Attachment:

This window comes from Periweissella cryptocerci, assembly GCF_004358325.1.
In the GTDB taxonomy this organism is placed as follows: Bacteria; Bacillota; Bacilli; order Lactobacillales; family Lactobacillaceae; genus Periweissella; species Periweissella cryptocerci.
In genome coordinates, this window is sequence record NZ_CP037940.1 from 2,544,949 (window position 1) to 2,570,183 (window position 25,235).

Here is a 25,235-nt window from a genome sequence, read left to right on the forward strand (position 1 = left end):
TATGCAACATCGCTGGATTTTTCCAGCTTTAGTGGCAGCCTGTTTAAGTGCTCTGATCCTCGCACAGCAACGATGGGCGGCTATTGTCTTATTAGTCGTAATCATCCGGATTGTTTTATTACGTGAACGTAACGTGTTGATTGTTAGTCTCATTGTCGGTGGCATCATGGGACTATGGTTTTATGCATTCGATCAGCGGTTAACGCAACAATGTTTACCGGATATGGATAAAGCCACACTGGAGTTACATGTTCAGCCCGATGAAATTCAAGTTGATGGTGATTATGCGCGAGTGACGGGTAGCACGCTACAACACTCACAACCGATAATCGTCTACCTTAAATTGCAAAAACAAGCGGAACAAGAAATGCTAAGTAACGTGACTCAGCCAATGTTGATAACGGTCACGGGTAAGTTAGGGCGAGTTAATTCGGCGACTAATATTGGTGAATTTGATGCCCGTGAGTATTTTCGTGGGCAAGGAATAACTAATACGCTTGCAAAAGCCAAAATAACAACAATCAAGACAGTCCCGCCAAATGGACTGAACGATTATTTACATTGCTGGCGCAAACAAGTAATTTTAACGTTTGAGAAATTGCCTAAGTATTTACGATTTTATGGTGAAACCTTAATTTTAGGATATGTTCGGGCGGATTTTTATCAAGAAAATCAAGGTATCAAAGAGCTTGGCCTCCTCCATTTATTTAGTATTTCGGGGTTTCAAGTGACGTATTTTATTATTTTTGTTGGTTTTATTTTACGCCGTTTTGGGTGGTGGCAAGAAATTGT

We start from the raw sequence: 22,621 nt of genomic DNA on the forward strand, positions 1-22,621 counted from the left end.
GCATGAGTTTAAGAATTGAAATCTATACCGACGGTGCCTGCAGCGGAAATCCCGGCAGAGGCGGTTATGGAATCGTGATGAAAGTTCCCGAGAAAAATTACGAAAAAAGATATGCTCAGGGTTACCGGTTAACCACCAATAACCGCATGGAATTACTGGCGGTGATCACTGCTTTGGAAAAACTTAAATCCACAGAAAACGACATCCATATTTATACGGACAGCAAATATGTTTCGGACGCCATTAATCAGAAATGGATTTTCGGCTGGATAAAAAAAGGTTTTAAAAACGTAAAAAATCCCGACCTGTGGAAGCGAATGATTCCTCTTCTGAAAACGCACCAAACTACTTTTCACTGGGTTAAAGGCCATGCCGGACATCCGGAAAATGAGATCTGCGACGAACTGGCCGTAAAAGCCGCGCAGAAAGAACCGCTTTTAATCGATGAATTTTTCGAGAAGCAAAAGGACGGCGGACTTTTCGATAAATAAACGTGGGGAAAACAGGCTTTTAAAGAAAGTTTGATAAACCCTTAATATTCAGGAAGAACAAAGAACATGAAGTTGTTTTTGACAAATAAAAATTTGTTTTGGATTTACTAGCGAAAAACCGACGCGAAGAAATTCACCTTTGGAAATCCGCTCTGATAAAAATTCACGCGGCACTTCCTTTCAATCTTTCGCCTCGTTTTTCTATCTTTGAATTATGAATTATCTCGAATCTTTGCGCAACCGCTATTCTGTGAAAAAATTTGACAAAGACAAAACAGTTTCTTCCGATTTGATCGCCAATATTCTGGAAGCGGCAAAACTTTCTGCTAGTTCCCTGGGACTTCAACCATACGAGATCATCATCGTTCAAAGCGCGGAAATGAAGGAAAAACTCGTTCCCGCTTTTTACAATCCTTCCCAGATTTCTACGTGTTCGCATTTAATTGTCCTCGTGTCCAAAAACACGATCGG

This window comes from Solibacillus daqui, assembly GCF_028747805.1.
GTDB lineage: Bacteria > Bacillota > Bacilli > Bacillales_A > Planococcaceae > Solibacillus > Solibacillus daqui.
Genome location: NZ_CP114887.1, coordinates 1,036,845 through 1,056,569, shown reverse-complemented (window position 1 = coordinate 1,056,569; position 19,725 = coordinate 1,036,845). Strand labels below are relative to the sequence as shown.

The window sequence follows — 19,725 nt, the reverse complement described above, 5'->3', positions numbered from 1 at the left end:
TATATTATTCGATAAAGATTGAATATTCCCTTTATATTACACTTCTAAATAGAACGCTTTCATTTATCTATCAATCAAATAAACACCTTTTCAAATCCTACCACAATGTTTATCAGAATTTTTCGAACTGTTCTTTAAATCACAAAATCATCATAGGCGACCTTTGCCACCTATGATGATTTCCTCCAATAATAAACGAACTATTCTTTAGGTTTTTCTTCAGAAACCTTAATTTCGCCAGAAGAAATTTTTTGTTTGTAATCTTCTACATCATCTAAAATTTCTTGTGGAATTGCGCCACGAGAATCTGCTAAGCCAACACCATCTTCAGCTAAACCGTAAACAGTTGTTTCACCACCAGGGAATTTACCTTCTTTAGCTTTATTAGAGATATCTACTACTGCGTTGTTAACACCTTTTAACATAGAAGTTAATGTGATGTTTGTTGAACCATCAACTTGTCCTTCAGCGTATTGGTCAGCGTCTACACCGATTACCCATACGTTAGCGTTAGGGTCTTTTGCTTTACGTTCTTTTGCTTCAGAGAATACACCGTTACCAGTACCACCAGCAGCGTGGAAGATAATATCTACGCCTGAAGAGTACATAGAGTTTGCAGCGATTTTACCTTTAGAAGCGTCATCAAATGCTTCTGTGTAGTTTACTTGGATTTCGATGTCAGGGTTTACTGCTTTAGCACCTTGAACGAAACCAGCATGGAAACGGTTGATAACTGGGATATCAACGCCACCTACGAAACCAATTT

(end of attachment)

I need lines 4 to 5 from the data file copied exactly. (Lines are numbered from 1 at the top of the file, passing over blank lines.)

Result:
Here is a 25,235-nt window from a genome sequence, read left to right on the forward strand (position 1 = left end):
TATGCAACATCGCTGGATTTTTCCAGCTTTAGTGGCAGCCTGTTTAAGTGCTCTGATCCTCGCACAGCAACGATGGGCGGCTATTGTCTTATTAGTCGTAATCATCCGGATTGTTTTATTACGTGAACGTAACGTGTTGATTGTTAGTCTCATTGTCGGTGGCATCATGGGACTATGGTTTTATGCATTCGATCAGCGGTTAACGCAACAATGTTTACCGGATATGGATAAAGCCACACTGGAGTTACATGTTCAGCCCGATGAAATTCAAGTTGATGGTGATTATGCGCGAGTGACGGGTAGCACGCTACAACACTCACAACCGATAATCGTCTACCTTAAATTGCAAAAACAAGCGGAACAAGAAATGCTAAGTAACGTGACTCAGCCAATGTTGATAACGGTCACGGGTAAGTTAGGGCGAGTTAATTCGGCGACTAATATTGGTGAATTTGATGCCCGTGAGTATTTTCGTGGGCAAGGAATAACTAATACGCTTGCAAAAGCCAAAATAACAACAATCAAGACAGTCCCGCCAAATGGACTGAACGATTATTTACATTGCTGGCGCAAACAAGTAATTTTAACGTTTGAGAAATTGCCTAAGTATTTACGATTTTATGGTGAAACCTTAATTTTAGGATATGTTCGGGCGGATTTTTATCAAGAAAATCAAGGTATCAAAGAGCTTGGCCTCCTCCATTTATTTAGTATTTCGGGGTTTCAAGTGACGTATTTTATTATTTTTGTTGGTTTTATTTTACGCCGTTTTGGGTGGTGGCAAGAAATTGT